The long journey to detect an elementary particle known as Higgs boson, which started a quarter of a century ago, might finally have reached its goal, physicists say.
The white circle marks where the tracks of the Large Hadron Collider lie underground. (Courtesy CERN).
Scientists at the European Laboratory for Particle Physics, CERN, near Geneva announced on Wednesday that a particle fitting the correct description had been found, though there remains the unlikely possibility it is a misidentification.
"We have reached a milestone in our understanding of nature," CERN director general Rolf Heuer said. "The discovery of a particle consistent with the Higgs boson opens the way to more detailed studies... which will pin down the new particle's properties, and is likely to shed light on other mysteries of our universe," he added.The final building block
The Higgs boson is the final building block that has been missing from the "Standard Model," a working picture of nature that mainstream physicists rely on and that describes the structure of matter in the universe. The Higgs boson combines two forces of nature and indicates that they are, in fact, different aspects of a more fundamental force. The particle is also responsible for the existence of mass in elementary particles - the quality we feel as weight.
Physicists have been hoping for an overarching theory of nature that can unify the four basic forces known in the universe: the weak force responsible for radioactivity; the electromagnetic force; the strong force responsible for the existence of protons and neutrons, the core of the atom; and gravitation.
The first step in the journey to unify the forces would be completed with the discovery of the Higgs particle: the union of two elementary forces - the electromagnetic and weak force, to become the "electroweak" force. One aspect of the Higgs boson, named after the Scottish physicist Peter Higgs, manifests itself in the giving of mass to the carriers of the weak force, known as "W" and "Z" particles.Almost the speed of light
In the effort to discover the Higgs boson, unify the fundamental forces and understand the origin of mass in the universe, scientists built the world's largest machine. It's a particle accelerator nestled in a 27km long circular tunnel, 100m beneath the border between France and Switzerland, in the European particle physics laboratory, CERN, near Geneva.
This accelerator, the Large Hadron Collider, speeds up beams of protons, subatomic particles in the core of the atom, up to 99.999998% (the speed of light is 300 000km/second) the speed of light - that means the particles are travelling at a speed of 299 999994km/second. According to Einstein's theory of relativity, this increases their mass by 7 500 times. The accelerator aims the beams straight at each other, causing collisions that release so much energy, the protons themselves explode. For much less than the blink of an eye, conditions similar to those that existed in the universe in its first fraction of a second are found in the accelerator.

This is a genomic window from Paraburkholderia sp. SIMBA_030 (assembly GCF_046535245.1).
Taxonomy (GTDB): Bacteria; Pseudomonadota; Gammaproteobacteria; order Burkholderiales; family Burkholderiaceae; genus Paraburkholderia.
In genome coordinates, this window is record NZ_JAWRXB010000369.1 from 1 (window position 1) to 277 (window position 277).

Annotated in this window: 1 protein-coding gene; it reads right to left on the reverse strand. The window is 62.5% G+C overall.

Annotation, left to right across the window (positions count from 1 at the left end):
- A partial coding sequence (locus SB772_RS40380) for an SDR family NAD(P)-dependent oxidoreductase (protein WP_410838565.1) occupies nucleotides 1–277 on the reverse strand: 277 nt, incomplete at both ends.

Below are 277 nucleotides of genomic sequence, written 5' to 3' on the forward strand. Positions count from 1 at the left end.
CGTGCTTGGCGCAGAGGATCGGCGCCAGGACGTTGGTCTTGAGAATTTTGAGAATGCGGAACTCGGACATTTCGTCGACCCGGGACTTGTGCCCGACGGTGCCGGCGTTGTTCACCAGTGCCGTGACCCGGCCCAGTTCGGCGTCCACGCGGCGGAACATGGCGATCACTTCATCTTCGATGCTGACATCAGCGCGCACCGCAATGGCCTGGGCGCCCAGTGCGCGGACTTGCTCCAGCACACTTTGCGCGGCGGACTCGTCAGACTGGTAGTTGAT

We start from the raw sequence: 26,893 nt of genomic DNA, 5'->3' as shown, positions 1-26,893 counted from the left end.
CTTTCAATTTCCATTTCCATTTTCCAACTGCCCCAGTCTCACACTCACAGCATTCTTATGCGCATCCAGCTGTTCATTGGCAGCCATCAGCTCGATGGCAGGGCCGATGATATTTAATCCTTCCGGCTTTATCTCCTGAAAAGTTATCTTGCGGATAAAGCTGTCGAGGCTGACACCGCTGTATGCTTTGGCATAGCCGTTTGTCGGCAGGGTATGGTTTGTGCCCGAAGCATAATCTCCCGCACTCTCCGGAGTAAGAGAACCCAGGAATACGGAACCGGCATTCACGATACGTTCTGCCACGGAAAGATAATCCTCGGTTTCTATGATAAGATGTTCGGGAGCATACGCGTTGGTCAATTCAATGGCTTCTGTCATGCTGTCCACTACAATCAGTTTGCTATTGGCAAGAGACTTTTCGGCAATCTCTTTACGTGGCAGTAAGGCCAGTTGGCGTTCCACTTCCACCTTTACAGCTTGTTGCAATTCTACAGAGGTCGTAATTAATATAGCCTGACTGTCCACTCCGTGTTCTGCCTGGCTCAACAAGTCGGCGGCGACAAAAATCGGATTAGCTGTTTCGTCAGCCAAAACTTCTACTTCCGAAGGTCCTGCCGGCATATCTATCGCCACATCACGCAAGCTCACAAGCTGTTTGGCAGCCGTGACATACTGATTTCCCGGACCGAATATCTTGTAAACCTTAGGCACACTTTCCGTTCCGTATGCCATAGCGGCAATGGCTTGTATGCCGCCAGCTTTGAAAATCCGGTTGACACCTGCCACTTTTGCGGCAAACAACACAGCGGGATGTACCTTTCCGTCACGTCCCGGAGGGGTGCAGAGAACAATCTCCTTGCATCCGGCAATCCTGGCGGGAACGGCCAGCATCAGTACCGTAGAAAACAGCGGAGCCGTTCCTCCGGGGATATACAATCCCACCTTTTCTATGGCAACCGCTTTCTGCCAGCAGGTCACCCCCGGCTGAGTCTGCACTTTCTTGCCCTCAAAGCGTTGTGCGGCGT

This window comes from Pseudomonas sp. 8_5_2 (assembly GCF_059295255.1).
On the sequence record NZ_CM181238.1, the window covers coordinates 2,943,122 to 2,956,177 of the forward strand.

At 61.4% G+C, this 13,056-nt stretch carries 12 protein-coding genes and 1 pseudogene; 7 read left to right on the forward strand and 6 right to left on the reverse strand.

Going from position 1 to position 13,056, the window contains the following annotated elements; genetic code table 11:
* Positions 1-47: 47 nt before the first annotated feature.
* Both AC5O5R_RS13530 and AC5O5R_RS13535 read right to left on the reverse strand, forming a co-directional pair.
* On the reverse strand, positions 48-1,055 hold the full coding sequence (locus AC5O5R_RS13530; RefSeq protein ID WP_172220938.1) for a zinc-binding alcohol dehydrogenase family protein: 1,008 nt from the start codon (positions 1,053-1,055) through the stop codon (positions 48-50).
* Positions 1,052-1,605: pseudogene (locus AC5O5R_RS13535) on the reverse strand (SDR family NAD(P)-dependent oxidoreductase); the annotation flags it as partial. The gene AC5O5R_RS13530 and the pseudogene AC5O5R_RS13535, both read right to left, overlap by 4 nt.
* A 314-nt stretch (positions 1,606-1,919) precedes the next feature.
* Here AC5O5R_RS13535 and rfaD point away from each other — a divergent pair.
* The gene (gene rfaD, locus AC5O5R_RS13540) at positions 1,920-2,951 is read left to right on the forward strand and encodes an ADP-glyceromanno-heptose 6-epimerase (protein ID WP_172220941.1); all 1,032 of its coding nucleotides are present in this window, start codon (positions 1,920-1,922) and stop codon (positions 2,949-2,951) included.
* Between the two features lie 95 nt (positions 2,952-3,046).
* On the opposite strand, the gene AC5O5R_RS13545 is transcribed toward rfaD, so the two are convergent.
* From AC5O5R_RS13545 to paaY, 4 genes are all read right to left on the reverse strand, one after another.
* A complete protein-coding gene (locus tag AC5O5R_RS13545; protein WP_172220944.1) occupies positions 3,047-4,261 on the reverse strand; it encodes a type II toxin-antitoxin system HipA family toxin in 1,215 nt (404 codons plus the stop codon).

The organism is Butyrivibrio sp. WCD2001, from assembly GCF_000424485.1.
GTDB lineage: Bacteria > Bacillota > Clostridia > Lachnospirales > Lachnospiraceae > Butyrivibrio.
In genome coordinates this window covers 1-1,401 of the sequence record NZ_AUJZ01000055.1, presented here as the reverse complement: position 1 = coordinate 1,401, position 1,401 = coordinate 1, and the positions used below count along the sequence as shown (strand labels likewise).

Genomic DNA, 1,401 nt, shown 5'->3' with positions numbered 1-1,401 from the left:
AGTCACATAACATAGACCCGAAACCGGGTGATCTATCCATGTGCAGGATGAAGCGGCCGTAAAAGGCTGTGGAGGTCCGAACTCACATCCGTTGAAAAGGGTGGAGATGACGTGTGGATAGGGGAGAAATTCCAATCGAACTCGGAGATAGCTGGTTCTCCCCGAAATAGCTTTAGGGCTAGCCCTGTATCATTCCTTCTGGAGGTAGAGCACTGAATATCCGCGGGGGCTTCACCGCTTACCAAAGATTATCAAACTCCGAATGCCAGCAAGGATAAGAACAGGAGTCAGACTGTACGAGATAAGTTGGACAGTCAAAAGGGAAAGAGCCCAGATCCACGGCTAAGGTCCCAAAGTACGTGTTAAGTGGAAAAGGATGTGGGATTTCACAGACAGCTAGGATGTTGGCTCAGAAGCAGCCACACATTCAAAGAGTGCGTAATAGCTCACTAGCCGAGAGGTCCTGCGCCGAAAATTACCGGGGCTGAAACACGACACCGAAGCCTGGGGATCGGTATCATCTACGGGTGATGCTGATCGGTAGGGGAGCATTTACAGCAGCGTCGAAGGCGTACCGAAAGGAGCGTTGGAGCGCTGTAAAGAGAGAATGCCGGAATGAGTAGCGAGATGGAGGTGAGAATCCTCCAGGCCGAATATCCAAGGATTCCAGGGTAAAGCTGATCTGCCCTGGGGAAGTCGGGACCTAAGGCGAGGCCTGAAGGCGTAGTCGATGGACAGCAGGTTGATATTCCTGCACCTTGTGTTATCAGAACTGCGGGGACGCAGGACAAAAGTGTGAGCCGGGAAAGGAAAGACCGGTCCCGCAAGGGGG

As a result, particles of matter are turned into energy, in accordance with Albert Einstein's famous equation describing the conversion of matter into energy: E=mc2. The system then cools back down, and energy turns back into particles.Data analysed from a thousand trillion proton collisions
The collisions produce energetic particles, some of which exist for extremely short periods of time. The only way to discern their existence is to identify the footprints they leave behind. For this purpose, a variety of particle detectors were developed, each optimized for capturing particular types of particles.
The scientists analysed data from a thousand trillion proton collisions. In these, Higgs bosons are expected to arise along with many other similar particles. Evidence to suggest the existence of the Higgs arises through searches for anomalies in the collected data in comparison with the expected data if such a particle does not exist. This search focuses on the estimated mass of the particle: 126 trillion electron volts (Gev), the units of mass used for atomic-scale particles. When the scientists do manage to find such anomalies, they must then rule out the possibility that it is due to statistical fluctuation.
The calculations carried out by scientists in recent weeks have revealed, with a high degree of statistical significance, a new particle with a mass similar to the expected mass of the Higgs, the researchers announced. Their wording is purposely cautious, leaving room for the possibility that a new particle other than the Higgs can be found within this mass range. The biggest day of my life'
The probability that this is, indeed, another particle, is quite low, they added, but if that does turn out to be the case that could point to some interesting scientific possibilities in its own right. "We stated last year that in 2012 we would either find a new Higgs-like particle or exclude the existence of the Standard Model Higgs. With all the necessary caution, it looks to me that we are at a branching point," said CERN research director Sergio Bertolucci.
"This is the biggest day of my life," said physicist Eilam Gross of the Weizmann Institute of Science in Rehovot, Israel, a senior member of the international scientific team involved in the research. "I have been searching for the Higgs since I was a student in the 1980's. Even after 25 years, it still came as a surprise. No matter what you call it - we are no longer searching for the Higgs but measuring its properties."
Source: Weizmann Institute of Science, CERN and World Science World Science Net